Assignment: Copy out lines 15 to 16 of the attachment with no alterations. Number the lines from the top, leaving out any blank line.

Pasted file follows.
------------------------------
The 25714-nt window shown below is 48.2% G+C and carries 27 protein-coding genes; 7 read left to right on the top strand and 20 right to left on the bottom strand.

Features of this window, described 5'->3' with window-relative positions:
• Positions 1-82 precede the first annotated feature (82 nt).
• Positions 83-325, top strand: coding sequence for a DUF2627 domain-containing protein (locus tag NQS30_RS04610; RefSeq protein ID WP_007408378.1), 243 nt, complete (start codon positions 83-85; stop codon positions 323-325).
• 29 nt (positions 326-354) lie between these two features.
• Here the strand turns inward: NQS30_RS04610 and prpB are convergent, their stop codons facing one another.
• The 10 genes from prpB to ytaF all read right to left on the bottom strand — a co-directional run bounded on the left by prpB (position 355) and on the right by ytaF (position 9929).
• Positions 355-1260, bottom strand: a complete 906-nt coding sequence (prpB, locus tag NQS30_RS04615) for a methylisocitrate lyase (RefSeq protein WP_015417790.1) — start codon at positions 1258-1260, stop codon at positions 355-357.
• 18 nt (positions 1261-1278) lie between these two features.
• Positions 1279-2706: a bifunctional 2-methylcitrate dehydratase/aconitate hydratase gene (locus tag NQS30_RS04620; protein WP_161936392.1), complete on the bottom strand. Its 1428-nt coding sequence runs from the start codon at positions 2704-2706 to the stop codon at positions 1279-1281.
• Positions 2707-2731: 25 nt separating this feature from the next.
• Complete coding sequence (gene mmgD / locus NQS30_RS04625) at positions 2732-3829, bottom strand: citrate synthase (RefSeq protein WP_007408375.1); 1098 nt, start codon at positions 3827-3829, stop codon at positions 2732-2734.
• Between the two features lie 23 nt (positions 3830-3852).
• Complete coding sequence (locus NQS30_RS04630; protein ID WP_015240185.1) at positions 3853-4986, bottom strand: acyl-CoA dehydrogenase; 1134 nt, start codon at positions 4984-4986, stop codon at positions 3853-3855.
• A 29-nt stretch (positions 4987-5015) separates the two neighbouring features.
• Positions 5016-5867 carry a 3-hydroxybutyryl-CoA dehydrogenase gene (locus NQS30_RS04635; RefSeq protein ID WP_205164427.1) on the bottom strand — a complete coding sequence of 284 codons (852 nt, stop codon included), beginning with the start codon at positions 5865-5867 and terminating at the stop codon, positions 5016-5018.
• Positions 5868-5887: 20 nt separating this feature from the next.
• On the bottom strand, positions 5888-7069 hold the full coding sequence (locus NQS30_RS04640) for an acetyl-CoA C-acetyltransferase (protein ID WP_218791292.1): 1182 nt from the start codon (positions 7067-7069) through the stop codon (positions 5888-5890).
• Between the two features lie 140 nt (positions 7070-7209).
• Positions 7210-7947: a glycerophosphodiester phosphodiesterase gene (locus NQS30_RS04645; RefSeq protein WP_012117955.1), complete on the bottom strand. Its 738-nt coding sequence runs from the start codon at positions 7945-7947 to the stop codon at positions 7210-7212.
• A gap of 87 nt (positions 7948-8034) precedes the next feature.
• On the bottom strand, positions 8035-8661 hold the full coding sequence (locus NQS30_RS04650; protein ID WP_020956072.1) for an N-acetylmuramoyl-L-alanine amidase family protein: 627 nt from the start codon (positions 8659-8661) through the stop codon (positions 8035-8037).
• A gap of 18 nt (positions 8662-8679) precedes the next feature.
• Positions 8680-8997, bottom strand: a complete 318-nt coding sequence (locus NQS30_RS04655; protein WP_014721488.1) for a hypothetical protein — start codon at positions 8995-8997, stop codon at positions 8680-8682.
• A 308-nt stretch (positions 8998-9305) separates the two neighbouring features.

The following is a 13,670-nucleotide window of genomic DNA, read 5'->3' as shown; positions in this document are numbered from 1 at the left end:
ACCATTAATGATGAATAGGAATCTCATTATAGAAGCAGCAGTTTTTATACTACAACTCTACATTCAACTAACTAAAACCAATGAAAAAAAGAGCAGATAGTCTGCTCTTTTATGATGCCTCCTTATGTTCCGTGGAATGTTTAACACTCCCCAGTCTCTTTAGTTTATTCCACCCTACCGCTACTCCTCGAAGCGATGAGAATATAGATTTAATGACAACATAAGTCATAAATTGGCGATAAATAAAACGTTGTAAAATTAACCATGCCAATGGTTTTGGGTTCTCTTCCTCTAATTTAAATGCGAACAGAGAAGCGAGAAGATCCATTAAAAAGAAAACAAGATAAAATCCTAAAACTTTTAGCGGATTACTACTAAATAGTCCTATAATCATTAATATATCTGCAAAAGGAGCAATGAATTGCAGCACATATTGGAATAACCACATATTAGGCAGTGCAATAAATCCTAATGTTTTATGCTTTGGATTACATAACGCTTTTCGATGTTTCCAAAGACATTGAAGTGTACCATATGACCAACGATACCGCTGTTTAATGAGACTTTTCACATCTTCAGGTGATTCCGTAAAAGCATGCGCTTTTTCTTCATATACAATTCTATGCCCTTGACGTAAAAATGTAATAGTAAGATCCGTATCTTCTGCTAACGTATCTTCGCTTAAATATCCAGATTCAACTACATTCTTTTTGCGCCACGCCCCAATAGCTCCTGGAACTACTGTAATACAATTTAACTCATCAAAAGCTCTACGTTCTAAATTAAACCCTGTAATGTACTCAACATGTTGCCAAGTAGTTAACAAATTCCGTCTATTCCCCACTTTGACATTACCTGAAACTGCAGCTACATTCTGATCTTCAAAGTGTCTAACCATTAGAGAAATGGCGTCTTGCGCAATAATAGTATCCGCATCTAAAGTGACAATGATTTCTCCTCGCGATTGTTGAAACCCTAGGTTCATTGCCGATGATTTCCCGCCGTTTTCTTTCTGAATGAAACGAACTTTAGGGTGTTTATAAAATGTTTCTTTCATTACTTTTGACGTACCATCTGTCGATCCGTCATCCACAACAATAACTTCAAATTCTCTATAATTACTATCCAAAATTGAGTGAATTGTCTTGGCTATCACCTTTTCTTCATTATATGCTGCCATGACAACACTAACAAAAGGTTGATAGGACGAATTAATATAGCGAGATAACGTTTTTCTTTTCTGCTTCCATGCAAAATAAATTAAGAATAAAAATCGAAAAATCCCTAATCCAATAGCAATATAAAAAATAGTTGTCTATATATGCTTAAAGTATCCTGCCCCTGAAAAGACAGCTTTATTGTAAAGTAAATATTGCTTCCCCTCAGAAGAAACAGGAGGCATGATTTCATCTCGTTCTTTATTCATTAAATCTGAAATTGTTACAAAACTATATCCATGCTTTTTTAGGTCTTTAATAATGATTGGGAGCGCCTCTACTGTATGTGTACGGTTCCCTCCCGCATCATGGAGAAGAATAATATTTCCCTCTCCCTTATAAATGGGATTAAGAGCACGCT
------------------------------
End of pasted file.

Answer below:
• A 29-nt stretch (positions 4987-5015) separates the two neighbouring features.
• Positions 5016-5867 carry a 3-hydroxybutyryl-CoA dehydrogenase gene (locus NQS30_RS04635; RefSeq protein ID WP_205164427.1) on the bottom strand — a complete coding sequence of 284 codons (852 nt, stop codon included), beginning with the start codon at positions 5865-5867 and terminating at the stop codon, positions 5016-5018.